Followup: The Effect of Elections on Gasoline Prices

My intention for the last post, The Effect of Elections on Gasoline Prices, was to be as thorough and quantitative as possible.  A friend who is properly trained in statistics pointed out the need to run significance tests on the results.  This is good advice and the analysis will be complete with its inclusion.

That last post ended with a visualization of the non-seasonal changes in gasoline prices in the months leading up to the election (August to November) for election years (Presidential or midterm), and used the same data in the same timeframe in non-election years as a control.  We used inflation-adjusted, constant 2008 dollars to properly subtract the real seasonal changes and discover real trends in the analysis.  That final figure (below) clearly showed that there is no trend of election-related price decreases.  In fact, prices have tended to increase somewhat as the election nears.  But the question that I failed to adequately address last time is:  Are the price changes in election years significantly different from those of non-election years?  This is the definitive question.

Non-seasonal, August to November changes in U.S. regular unleaded gasoline prices from 1976 to 2013.  The comparison is made for election and non-election years.  Original data source is the U.S. Bureau of Labor Statistics.

Non-seasonal, August to November changes in U.S. regular unleaded gasoline prices from 1976 to 2013. The comparison is made for election and non-election years. Original data source is the U.S. Bureau of Labor Statistics.

Because any sampled data set will suffer from sampling errors (it would be extremely difficult for every gas station in the country to be included in the BLS study each month), the sampled distribution will differ somewhat from the actual distribution.  This is important because we frequently represent and compare data sets using their composite statistical values, like their mean values.  And two independent samplings of the same distribution will produce two sets with different mean values; this makes understanding significant differences between them an important problem.  What we need is a way to determine how different the datasets are, and if these differences are meaningful or if they are simply sampling errors (errors of chance).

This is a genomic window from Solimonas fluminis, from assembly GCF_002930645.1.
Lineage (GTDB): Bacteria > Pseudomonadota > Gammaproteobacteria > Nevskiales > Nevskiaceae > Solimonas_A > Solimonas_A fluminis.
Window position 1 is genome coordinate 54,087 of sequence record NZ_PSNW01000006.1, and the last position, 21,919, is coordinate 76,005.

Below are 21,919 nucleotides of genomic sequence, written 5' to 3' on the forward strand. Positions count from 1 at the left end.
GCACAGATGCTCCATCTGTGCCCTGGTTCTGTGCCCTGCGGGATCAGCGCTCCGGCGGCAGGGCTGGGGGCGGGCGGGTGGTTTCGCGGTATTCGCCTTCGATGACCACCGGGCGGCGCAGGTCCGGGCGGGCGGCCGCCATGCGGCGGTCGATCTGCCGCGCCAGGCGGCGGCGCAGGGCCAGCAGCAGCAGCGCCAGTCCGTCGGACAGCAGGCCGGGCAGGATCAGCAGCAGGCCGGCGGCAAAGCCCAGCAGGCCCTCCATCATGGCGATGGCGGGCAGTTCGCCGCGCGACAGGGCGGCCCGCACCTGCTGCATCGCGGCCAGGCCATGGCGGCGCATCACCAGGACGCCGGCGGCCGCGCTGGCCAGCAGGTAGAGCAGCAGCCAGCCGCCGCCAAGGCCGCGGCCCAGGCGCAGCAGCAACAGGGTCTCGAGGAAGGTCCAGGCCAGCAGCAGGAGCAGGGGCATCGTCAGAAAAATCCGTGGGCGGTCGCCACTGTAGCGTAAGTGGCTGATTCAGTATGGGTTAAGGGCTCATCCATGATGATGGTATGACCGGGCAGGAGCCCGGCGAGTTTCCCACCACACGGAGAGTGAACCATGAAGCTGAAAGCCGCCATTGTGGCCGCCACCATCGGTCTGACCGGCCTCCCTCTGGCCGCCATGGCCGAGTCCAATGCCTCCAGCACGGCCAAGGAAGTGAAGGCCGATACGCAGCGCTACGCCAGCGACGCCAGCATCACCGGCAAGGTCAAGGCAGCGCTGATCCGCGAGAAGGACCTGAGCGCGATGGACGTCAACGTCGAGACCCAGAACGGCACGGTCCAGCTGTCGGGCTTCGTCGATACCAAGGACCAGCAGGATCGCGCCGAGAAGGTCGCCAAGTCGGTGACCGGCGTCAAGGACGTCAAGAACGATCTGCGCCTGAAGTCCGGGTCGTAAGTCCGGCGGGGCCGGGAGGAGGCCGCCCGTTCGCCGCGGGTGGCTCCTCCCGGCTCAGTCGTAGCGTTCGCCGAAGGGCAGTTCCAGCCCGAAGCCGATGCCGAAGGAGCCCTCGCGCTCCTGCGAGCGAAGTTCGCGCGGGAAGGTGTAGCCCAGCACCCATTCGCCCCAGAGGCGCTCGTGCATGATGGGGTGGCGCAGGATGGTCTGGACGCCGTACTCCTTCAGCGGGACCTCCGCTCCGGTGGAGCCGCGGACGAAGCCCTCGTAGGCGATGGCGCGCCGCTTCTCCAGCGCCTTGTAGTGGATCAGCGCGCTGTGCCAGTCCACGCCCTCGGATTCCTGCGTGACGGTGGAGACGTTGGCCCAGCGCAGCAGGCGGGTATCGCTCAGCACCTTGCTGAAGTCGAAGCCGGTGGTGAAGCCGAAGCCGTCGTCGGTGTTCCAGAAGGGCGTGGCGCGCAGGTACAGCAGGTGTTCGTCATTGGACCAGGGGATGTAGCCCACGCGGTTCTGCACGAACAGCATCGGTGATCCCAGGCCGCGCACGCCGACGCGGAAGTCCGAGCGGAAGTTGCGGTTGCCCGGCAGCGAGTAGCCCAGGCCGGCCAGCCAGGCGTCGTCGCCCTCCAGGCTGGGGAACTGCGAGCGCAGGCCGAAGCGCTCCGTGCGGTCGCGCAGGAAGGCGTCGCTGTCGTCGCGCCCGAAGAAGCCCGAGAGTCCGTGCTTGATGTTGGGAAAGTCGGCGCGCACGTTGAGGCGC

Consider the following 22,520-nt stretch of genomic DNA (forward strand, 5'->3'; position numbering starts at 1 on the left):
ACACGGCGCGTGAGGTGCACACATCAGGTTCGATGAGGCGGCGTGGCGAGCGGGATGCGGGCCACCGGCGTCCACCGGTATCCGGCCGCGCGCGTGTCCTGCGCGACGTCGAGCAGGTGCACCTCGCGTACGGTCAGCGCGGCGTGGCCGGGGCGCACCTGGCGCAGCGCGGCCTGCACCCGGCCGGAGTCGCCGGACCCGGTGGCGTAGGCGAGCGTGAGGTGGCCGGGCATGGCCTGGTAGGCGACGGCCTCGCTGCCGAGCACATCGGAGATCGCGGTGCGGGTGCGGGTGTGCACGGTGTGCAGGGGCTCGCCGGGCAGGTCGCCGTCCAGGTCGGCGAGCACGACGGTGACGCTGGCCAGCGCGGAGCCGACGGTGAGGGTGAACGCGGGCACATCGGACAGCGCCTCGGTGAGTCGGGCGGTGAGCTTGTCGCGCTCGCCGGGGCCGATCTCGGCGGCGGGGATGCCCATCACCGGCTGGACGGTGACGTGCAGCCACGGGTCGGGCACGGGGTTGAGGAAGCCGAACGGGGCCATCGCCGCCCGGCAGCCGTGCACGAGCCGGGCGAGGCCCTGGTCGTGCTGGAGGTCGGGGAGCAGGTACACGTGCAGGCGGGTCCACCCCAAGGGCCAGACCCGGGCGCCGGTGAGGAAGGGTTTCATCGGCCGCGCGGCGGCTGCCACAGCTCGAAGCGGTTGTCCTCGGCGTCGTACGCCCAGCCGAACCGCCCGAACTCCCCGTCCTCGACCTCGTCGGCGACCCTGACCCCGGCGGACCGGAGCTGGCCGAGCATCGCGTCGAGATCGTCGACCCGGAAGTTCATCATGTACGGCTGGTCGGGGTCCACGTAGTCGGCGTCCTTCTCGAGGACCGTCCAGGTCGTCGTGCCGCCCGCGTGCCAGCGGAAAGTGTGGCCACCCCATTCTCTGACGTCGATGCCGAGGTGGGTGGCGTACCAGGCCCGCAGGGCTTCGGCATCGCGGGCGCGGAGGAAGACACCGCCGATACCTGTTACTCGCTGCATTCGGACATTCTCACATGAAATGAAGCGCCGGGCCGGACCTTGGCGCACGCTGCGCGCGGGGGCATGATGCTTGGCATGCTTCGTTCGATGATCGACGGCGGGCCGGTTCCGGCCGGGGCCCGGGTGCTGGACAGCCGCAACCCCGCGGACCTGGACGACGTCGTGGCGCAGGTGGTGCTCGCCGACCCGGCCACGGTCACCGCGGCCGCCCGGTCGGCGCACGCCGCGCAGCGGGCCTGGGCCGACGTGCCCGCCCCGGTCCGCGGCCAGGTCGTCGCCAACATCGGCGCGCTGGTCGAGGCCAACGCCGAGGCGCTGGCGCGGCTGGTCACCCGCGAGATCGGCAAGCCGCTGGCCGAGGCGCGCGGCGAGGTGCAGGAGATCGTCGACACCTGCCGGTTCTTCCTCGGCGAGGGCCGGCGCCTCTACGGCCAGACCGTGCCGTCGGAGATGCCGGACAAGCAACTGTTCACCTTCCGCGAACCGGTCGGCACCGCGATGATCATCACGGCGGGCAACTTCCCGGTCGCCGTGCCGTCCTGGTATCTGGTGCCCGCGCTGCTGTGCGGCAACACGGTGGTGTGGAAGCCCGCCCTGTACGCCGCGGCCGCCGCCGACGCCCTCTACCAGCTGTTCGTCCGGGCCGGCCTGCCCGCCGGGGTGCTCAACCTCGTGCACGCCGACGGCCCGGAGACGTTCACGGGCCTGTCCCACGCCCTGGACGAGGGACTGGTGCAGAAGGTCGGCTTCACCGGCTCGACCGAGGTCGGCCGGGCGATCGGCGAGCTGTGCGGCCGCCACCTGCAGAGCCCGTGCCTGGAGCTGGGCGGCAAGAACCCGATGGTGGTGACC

Fortunately we are not the first to need such a tool.  Mathematicians have developed a way to compare datasets to determine if their differences are significant or not.  These are “tests of significance.”  The t-test is one of these tests and it determines the probability that the differences between the means of the two distributions are due to chance. The first thing we should do is look at the distributions of these price changes.  The two large election-year price drops (2006, 2008) are very clearly seen to be outliers, and the significant overlap of the distribution of price changes is readily visible.

Distributions of non-seasonal, August to November changes in U.S. regular unleaded gasoline prices from 1976 to 2013. Original data source is the U.S. Bureau of Labor Statistics.

Distributions of non-seasonal, August to November changes in U.S. regular unleaded gasoline prices from 1976 to 2013 for both election and non-election years. Original data source is the U.S. Bureau of Labor Statistics.

It is clear that were it not for the outliers in the election year data, these distributions would be considered to be very nearly identical.  But to characterize the significance of their differences, we’ll run an independent t-test.  The primary output of the test that we are concerned with is the p-value.  This is the probability that differences between the two distributions are due to chance.  Recall that the maximum value of a probability is 1.  If it matters, I’m using R for data analysis.

Welch Two Sample t-test

data:  electionyear$changes and nonelectionyear$changes
t = -0.6427, df = 21.385, p-value = 0.5273
alternative hypothesis: true difference in means is not equal to 0
95 percent confidence interval:
  -0.2530637 0.1334810
sample estimates:
  mean of x mean of y 
-0.02367507 0.03611627

This p-value tells us that there is a 52.7% probability that differences between these two distributions are chance.  The alternative hypothesis is then rejected and the difference in means is the same as 0.  This answers the question that we posed and indicates that the changes in gas prices in election years are not significantly different from those of non-election years.

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